Four days off for Easter was an opportunity to go see that part of England said to exist outside the London Orbital, aka the M25, aka Europe’s Greatest Car Park.
We picked Yorkshire and drove to Leeds and York. This post is just a few pics taken in York of a tiny portion of the extremely historical piles of bricks there, which give the city its image and draw so many tourists there; like us.
The top photo is of a statue of Emperor Constantine, located outside York Minister. His pose recalls Commodus from the film, Gladiator; haughty, decadent-looking and even a bit camp. Maybe this is what fabulous wealth and opulent living does, even to a warrior of the ancient world. But you just know ‘haughtiness with a strong sense of entitlement,’ was in the ‘Essential’ category of the Person Spec, for the job of Emperor of Rome.
These crumbling walls used to be attached to the rest of St Mary’s Abbey, of which little remains. It was smashed up by religious hooligans during the Reformation; a rampage so big it makes similar efforts by the crazy punks of ISIS in the Middle East today, look half-arsed redecoration work by comparison. Ruins like St Mary’s are also a lesson for the Church; that when a King who’s used to getting his way wants to wed his latest big crush, the sensible thing is probably just to agree and let the salvation of his soul take care of itself.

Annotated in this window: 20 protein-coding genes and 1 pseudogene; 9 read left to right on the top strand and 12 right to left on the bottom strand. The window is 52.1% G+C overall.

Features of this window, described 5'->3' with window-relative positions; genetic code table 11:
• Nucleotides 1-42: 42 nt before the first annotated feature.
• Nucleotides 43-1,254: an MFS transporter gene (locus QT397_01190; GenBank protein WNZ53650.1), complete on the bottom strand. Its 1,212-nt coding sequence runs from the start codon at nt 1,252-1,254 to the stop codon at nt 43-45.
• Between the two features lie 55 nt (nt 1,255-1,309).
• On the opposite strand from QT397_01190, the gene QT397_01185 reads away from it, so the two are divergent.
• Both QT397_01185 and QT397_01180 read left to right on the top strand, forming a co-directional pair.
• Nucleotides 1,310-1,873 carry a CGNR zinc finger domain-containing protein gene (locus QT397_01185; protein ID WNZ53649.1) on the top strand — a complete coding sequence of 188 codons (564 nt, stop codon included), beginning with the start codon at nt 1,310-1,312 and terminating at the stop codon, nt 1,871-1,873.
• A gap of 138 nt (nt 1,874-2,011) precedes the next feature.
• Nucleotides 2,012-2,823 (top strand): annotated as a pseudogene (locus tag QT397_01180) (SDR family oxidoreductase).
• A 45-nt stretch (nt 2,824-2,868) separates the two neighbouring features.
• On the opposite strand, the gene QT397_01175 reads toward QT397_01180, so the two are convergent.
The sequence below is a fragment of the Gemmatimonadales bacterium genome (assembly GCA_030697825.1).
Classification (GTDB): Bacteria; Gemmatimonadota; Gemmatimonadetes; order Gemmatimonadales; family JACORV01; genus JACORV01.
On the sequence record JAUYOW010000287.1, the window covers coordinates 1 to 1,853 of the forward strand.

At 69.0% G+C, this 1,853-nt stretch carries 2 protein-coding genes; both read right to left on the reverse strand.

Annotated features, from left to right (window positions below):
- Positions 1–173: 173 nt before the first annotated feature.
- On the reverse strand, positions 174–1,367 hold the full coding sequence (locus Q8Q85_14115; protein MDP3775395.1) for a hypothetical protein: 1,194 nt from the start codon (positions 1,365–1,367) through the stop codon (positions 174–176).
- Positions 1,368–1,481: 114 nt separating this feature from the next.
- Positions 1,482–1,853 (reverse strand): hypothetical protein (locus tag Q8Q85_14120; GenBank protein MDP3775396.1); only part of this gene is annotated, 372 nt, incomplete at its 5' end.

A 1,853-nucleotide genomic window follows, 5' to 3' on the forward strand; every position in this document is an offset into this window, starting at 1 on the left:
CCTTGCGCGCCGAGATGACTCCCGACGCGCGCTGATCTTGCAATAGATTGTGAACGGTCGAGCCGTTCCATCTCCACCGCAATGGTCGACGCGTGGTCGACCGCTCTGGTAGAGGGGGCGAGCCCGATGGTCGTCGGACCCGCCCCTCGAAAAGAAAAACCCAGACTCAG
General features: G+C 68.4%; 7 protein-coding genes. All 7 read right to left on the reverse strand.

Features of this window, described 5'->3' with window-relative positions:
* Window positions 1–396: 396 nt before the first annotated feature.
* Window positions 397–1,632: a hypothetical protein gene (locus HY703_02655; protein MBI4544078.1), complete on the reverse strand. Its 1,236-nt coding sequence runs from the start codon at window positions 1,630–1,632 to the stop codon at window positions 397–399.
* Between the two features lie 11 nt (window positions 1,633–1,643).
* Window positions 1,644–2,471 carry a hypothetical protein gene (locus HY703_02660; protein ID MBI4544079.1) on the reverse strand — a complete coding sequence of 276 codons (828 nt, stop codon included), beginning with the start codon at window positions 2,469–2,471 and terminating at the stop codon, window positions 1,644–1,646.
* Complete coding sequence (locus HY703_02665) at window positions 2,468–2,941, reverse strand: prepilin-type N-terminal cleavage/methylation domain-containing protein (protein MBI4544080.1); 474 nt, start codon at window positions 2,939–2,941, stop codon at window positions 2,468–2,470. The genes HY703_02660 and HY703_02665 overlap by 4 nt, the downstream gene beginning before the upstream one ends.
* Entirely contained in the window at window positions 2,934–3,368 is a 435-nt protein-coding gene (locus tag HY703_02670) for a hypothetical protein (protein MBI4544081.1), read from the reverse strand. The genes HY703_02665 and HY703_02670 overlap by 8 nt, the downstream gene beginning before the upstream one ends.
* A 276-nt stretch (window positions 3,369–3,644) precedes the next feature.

This image is of a stained glass window inside York Minster. Half the entire amount of stained glass in England is in this building, apparently. Smashing!
This photo is of a boss of the Green Man, also located inside York Minster. You can tell it’s him by the decoration of leaves. For some reason, this Green Man has two birds sticking their beaks up his nose. Maybe it’s punishment for being a pagan.
An (in)famous son of York is Guy Fawkes, which I found out from a blue plaque declaring this point in the window of a pub, named after him. The plaque also states he was hung, drawn and quartered for the Gunpowder Plot (this I did know). Well, that’s what you get for trying to blow up the entire Parliament with the King of England in it; people don’t like it. The sign for the eponymous pub pinches the design of the Guido Fawkes mask made famous by the film ‘V for Vendetta.’ I wonder if the film studio gets a fee, like it allegedly does from sales of that mask to anti-corporate protesters and the spotty teenagers of hacking group, Anonymous.
I’m reminded of a conversation overheard in a pub, back down in London; a wealthy-looking young European snorted incredulously at the concept of Bonfire Fire; of Guy Fawkes being celebrated. I could have high-fived his mate for pointing out to him it is Fawkes’ capture and his plot’s failure which is marked on November 5.
Who knows what Guy Fawkes night signifies today; maybe that we’re creatures of habit who enjoy loud explosions. That’s me, at least. It’s all history now and the city of York is a very fine living museum.